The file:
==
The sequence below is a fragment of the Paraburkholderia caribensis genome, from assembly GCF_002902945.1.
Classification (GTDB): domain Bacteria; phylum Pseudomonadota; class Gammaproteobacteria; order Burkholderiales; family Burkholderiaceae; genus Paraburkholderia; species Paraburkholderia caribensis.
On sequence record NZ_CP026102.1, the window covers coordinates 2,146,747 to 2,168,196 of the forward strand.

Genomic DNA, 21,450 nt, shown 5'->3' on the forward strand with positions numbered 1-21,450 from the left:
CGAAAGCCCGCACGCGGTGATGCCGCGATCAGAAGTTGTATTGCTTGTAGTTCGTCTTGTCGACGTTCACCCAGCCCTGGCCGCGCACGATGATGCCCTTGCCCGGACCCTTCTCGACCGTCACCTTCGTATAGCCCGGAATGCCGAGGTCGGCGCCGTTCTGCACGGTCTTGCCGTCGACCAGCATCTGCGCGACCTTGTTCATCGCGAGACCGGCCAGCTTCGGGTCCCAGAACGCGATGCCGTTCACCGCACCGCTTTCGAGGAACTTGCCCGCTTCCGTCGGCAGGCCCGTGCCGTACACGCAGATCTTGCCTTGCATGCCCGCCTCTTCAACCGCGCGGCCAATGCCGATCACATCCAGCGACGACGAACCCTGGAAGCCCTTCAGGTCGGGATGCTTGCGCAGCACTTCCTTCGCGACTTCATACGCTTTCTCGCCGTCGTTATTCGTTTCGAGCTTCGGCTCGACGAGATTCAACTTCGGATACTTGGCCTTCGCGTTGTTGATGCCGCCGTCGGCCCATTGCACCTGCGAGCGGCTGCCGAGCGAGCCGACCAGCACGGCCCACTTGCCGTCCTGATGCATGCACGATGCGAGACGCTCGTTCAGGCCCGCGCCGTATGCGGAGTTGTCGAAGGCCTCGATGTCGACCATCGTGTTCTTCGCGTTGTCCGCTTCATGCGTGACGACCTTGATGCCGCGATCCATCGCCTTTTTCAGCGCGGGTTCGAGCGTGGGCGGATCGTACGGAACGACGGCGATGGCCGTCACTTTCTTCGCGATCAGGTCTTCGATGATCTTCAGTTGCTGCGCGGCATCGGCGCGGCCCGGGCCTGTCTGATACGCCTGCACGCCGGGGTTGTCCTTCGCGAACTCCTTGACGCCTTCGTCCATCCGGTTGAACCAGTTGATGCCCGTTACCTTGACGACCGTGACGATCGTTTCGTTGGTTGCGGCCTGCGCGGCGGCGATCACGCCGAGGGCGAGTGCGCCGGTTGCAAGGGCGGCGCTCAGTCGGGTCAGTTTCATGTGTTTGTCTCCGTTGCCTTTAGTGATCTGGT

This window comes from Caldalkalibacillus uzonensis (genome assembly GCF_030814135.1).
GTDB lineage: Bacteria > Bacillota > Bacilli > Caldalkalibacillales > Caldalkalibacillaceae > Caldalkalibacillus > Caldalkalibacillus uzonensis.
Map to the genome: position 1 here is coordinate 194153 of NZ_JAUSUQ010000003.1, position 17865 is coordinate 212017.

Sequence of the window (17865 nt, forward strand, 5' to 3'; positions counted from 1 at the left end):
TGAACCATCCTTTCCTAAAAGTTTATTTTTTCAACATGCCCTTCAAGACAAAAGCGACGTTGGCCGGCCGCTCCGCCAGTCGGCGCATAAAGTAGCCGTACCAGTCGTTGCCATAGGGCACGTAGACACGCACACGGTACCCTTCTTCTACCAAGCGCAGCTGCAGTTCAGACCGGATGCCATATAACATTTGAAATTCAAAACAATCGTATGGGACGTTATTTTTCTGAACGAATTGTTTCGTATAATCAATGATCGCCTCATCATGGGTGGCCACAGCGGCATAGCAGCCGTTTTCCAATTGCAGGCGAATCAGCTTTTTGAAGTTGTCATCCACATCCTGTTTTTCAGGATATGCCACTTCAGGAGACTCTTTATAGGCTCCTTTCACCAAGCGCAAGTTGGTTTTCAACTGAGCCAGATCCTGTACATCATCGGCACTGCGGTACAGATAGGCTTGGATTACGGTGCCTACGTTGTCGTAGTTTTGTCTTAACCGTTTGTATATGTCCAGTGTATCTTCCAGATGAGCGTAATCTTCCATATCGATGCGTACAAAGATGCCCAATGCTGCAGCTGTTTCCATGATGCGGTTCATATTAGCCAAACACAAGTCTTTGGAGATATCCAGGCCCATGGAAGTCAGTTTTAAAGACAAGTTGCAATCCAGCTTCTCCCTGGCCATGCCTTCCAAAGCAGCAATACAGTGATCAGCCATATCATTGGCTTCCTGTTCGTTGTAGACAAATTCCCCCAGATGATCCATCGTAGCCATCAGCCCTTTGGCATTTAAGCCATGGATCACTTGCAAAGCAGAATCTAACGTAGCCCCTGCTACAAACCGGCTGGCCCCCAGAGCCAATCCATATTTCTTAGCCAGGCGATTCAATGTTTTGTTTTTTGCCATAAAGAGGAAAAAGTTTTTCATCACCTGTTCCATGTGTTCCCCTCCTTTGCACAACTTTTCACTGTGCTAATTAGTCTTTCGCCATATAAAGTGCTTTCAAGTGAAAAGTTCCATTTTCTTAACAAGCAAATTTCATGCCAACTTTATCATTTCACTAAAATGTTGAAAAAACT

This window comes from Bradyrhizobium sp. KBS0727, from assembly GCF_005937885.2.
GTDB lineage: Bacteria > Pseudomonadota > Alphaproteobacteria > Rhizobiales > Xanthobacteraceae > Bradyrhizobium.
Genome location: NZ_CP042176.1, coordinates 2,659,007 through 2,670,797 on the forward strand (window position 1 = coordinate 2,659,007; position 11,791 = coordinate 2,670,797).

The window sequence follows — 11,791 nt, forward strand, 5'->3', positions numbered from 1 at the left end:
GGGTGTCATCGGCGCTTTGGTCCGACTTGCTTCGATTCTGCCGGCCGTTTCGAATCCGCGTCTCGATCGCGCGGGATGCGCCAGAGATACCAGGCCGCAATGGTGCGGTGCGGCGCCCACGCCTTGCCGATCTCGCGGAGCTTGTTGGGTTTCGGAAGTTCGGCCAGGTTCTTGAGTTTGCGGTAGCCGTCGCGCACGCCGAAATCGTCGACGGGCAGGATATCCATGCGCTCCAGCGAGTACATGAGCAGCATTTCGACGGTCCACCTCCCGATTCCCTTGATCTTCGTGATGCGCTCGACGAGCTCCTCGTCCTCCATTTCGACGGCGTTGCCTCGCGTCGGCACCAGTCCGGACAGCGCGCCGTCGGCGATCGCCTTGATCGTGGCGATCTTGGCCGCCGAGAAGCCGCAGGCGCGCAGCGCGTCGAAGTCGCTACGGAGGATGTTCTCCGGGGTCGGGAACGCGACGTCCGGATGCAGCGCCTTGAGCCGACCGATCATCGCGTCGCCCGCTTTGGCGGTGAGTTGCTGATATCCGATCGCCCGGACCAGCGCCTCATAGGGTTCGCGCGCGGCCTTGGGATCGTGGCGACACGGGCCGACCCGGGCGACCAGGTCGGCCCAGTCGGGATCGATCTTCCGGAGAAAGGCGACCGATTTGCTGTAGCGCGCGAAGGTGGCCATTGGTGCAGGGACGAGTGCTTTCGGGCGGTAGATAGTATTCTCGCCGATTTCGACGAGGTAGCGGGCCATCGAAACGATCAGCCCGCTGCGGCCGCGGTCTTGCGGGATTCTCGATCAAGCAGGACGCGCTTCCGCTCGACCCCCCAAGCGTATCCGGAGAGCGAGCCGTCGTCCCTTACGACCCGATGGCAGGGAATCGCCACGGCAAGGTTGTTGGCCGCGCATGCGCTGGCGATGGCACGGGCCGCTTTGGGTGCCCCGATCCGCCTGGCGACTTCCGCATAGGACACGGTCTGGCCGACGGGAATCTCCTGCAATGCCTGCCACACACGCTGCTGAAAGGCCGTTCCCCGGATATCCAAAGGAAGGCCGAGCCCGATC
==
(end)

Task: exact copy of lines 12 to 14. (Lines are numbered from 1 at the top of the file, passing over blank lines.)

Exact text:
GTDB lineage: Bacteria > Pseudomonadota > Alphaproteobacteria > Rhizobiales > Xanthobacteraceae > Bradyrhizobium.
Genome location: NZ_CP042176.1, coordinates 2,659,007 through 2,670,797 on the forward strand (window position 1 = coordinate 2,659,007; position 11,791 = coordinate 2,670,797).

The window sequence follows — 11,791 nt, forward strand, 5'->3', positions numbered from 1 at the left end: